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Guidance for nurses supporting patients with hearing loss

There are simple steps you can take to help you to identify hearing loss, communicate with your patients better, and maintain their hearing aids so that they get the best out of them.

Using a hearing loss support kit

If a hearing loss support kit is available on the ward, it can help you to recognise when a patient has hearing loss and to support them so that their care isn’t affected by communication difficulties. You can use the kit to help you with:

  • hearing loss screening
  • communication
  • hearing aid maintenance.

Depending on what your Trust provides, a hearing loss support kit usually contains:

  • hearing check screener to be used as part of the admissions process, or when hearing loss is suspected. If the screening result indicates that the patient has hearing loss, they can be referred for further assessment.
  • personal listener that comes with headphones, a neckloop and a user guide for the listener. A personal listener can help patients with hearing aids if they set them to the loop setting and use the neckloop. If the patient doesn’t have hearing aids, the listener can be used on its own, with the headphones.
  • hearing aid maintenance kit with hearing aid components and cleaning materials that staff trained in hearing aid maintenance can use to make sure that patients get the best out of their hearing aids.

Some hearing loss support kits will also have screening and hearing aid maintenance logbooks, GP referral letters and other useful resources to help you.

How you should record a patient’s hearing loss

When you’re caring for a person with hearing loss, it’s important to record their hearing difficulties in their handwritten or electronic patient notes, and in their communication care plan, if available. Where information about patients is recorded on whiteboards, hearing loss should be included.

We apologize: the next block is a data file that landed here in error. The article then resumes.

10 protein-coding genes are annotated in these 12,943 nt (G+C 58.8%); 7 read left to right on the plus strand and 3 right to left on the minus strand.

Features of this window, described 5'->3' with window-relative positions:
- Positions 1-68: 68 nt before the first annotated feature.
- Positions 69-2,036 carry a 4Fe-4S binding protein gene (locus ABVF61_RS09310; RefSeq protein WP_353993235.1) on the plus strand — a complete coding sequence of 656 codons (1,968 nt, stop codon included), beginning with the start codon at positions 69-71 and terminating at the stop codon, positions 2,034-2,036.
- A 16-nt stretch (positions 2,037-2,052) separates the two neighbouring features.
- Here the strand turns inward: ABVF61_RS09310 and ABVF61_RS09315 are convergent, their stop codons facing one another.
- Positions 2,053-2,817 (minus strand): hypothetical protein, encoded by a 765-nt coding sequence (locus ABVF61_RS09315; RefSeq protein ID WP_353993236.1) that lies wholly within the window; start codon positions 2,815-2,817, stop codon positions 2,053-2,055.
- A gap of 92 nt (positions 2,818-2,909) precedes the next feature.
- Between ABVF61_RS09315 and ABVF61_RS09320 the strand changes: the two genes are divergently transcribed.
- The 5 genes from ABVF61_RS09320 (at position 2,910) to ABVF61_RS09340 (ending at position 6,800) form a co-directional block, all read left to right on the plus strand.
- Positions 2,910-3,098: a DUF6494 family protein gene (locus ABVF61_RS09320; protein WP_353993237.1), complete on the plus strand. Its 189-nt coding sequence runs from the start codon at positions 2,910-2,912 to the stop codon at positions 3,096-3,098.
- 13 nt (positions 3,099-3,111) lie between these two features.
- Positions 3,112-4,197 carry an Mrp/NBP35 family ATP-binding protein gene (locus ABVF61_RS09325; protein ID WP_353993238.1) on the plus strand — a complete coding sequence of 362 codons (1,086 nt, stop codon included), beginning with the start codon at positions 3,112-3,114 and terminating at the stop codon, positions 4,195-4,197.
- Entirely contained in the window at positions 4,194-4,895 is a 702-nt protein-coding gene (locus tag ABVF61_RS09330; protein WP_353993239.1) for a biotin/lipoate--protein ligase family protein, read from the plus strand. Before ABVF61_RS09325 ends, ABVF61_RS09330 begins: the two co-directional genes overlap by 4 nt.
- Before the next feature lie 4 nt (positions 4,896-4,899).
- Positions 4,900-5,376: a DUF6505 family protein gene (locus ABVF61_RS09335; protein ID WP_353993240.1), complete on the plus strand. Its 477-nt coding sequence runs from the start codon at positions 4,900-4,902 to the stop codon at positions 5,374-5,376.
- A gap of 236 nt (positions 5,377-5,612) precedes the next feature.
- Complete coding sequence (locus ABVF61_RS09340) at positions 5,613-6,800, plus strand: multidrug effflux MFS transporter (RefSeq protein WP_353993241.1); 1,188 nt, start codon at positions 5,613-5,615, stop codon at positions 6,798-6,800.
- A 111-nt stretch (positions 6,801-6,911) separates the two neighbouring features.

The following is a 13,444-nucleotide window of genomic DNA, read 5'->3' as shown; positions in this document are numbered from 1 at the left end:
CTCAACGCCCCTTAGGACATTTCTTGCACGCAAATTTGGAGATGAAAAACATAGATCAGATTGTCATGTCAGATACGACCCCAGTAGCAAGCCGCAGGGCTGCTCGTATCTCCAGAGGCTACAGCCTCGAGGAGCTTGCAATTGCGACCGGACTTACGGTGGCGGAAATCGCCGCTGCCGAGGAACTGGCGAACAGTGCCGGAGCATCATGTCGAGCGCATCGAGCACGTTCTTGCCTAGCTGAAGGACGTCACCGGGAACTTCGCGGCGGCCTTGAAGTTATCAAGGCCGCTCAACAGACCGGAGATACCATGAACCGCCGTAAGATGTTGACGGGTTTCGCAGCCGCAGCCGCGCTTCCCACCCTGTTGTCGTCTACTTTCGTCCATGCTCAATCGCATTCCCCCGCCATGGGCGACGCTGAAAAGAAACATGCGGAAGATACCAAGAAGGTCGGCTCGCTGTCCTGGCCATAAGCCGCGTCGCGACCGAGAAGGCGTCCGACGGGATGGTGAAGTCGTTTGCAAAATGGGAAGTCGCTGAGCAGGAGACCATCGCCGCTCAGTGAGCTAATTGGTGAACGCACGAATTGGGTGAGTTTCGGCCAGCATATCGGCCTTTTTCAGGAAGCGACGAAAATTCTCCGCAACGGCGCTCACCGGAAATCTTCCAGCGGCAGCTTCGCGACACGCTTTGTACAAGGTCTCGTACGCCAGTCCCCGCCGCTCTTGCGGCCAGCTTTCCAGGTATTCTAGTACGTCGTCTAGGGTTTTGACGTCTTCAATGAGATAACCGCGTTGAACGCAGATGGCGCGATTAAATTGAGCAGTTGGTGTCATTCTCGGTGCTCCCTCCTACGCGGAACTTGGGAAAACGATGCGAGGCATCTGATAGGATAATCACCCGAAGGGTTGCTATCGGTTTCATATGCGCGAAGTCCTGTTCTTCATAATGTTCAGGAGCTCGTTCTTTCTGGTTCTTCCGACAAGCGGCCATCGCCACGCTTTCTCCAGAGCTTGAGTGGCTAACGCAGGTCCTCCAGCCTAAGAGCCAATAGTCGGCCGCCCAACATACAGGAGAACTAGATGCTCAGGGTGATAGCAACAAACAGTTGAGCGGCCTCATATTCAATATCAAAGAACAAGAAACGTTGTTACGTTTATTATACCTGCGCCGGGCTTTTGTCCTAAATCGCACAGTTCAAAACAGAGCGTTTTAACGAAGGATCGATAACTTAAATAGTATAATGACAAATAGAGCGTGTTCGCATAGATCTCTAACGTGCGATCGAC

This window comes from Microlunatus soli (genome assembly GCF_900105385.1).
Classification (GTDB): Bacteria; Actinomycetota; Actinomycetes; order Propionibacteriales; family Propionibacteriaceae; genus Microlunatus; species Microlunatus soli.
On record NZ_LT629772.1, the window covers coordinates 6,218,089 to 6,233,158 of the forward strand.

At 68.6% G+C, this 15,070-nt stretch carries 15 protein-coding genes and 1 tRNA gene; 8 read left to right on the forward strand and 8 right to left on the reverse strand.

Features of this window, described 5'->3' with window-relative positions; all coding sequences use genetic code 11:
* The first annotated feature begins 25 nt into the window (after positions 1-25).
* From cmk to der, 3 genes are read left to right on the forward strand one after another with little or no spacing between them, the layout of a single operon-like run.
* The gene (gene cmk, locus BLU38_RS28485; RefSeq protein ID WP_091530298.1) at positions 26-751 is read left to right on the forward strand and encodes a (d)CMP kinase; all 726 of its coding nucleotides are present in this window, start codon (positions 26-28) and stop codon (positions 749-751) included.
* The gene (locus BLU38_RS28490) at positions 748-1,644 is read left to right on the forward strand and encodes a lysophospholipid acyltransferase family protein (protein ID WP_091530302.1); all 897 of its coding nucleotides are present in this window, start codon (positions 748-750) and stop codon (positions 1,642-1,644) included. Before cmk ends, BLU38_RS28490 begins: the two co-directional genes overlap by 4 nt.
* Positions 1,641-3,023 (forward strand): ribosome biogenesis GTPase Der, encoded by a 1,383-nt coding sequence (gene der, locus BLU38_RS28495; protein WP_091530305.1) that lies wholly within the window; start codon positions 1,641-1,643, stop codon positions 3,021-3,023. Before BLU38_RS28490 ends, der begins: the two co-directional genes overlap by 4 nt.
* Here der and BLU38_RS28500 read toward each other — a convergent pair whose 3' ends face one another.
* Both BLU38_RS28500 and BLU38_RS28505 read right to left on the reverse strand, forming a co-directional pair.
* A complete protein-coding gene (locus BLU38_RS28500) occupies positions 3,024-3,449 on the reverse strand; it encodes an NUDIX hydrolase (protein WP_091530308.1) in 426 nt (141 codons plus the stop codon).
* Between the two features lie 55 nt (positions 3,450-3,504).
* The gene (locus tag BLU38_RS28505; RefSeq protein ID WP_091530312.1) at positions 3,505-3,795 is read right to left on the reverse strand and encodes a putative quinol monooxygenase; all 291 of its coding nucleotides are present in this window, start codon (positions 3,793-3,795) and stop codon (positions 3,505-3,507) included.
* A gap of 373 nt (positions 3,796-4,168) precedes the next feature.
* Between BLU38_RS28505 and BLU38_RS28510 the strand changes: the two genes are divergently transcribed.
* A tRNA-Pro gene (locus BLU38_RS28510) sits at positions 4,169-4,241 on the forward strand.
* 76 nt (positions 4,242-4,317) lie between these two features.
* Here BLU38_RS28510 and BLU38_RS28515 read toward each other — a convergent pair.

If a personal listener is used to make it easier to communicate with a patient, or a patient has been screened for hearing loss, this should also be recorded in their notes, particularly if a referral to hearing services or an ear, nose and throat specialist has been made. You can also record when hearing aid maintenance is carried out.

Providing hearing aid storage boxes

Hearing aids can easily be lost on busy hospital wards. If your Trust provides hearing aid storage boxes to help keep hearing aids safe, you should use the following standard operating procedure for cleaning them:

  • The storage box (and laminated card) should be cleaned as required and every time a new patient uses the box, using Clinell sanitising wipes.
  • In exceptional cases, where infection is suspected, Chlorclean, which is made up in cold water, is to be used, or the box disposed of.

Using a hearing loss champion

Some Trusts have a policy of having staff who are ‘champions’ in different disciplines – for example, dementia, dignity, diversity. Find out if your Trust has a hearing loss champion (sometimes called a ‘link worker’) and seek them out if you feel you need guidance or support around hearing loss.

If there isn’t currently a hearing loss champion in your Trust, could someone step into this role?

More information

If you have more questions about caring for patients with hearing loss, see our good nursing practice Q&A.

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